A special Dev Diary with our Project Lead, Arbiter Rex
This week we’re launching Blood Vessels and I couldn’t be more excited to unleash it into the world.
It’s a strange project, one made of love and experimental ambition. With all the hard work we’ve put into this project, from concept to development, now culminating on the upcoming Mint Day October 26th, I’d like to take a minute and talk about how we got here.
Blood Vessels was born — bloody and screaming — at the start of 2022, as we ideated on our next new project.
Things were pretty chaotic after the pandemic started in 2020 and a lot of the Kongregate crew were trying to stay connected by any means we could. Whether that was through Zoom and Discord, without in-person meet ups we had to get creative in order to stay connected.
Blood Vessels was an idea that seemed to come out of our thoughts about how to close that distance between Kongregate teams and employees. We were looking at ways to break out of our own normal ways of doing things and create something that combined our love of social gaming with immersive storytelling in a new and interactive way.
We wanted to make something unique. Something for us.
One thing led to another and we formed an internal team, codenamed Electric Visions. Electric Visions is a project team whose approach is guided by a single principle: Let’s try something radically different from our comfort zone.
Our parent company Kongregate is known primarily for its web games, its popular CCGs, and of course its mobile games. What we wanted to make didn’t really fit there.
Kongregate also has a long history of supporting indie developers and backing projects that might be a little out of the norm. We absolutely fit there.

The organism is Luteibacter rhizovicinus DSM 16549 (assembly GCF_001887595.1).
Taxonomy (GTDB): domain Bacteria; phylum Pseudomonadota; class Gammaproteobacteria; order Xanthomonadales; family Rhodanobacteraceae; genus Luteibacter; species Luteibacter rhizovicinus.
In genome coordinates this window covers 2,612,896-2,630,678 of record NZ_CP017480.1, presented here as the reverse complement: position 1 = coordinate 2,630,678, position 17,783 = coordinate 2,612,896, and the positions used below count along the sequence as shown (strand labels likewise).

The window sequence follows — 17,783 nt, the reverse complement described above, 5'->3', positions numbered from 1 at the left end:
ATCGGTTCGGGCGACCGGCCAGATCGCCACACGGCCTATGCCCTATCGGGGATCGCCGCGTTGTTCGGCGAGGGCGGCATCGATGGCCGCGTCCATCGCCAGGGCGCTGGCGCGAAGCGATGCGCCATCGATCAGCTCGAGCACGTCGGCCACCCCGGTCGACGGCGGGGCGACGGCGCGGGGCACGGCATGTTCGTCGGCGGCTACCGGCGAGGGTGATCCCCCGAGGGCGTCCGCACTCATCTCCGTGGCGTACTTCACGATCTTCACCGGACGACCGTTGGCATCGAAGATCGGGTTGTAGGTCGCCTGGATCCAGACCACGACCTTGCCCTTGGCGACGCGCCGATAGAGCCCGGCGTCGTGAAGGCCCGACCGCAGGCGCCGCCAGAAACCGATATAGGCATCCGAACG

The project is intended to be a little more DIY. A little more experimental. A little more out-of-the-ordinary. For lack of a better term, we wanted to be a little more “punk rock”.
Blood Vessels — with all its weird science fiction, alternative history, vampire-themed fantasy, and unique aesthetic — is definitely that.
The project has got a little bit of tabletop roleplaying — which we all love. It’s got a little bit of narrative sandbox storytelling game, which we also love. It’s got direct ownership, where the player not only plays a character in the game, but they also own that character. Which is something we really love. With that, our players — not us — get to decide the fate of our game and the stories told within it.
Blood Vessels is a game where the players can truly embody their characters and — with their decisions — change the shape of 1890s Chicago to create a new history.
A game where the players make big decisions needs a big community. That community would be the most important factor for the game to succeed, and they would help us to start building the tools that made sense to support where those communities live.
For us, this meant Discord. We started to think of different ways we could use this community tool to do more than just act as a chat server that could connect our community.
What if your vampire was your ticket to the larger Blood Vessels world?
With our custom bots — developed with those needs in mind — the gameplay of Blood Vessels will allow players — our vampires — to engage with our story and use their characters as game pieces.
But that’s not the end of it. The narrative gameplay in Discord is just the tip of the fang. Blood Vessels vampires have a suite of traits, and we want to use it all in future gameplay as well.
Right now, we are working on creating an explorable Chicago World’s Fair with different rooms and scenarios to explore. We’ve got mutations and hunger utility on the way for all vampires. We want to explore more horror-themed mechanics and how they can fit into the game. We want to ask weird questions and find strange answers.
What’s it like when a vampire isn’t hunting or fighting? What if vampires took over an entire neighborhood? What if the factions of vampires went to war with each other?
These are just some of the morsels we want to bring to the world of Blood Vessels, post-launch.
In short, we want to keep making things that have never been made before.
With your help, we’ll do just that.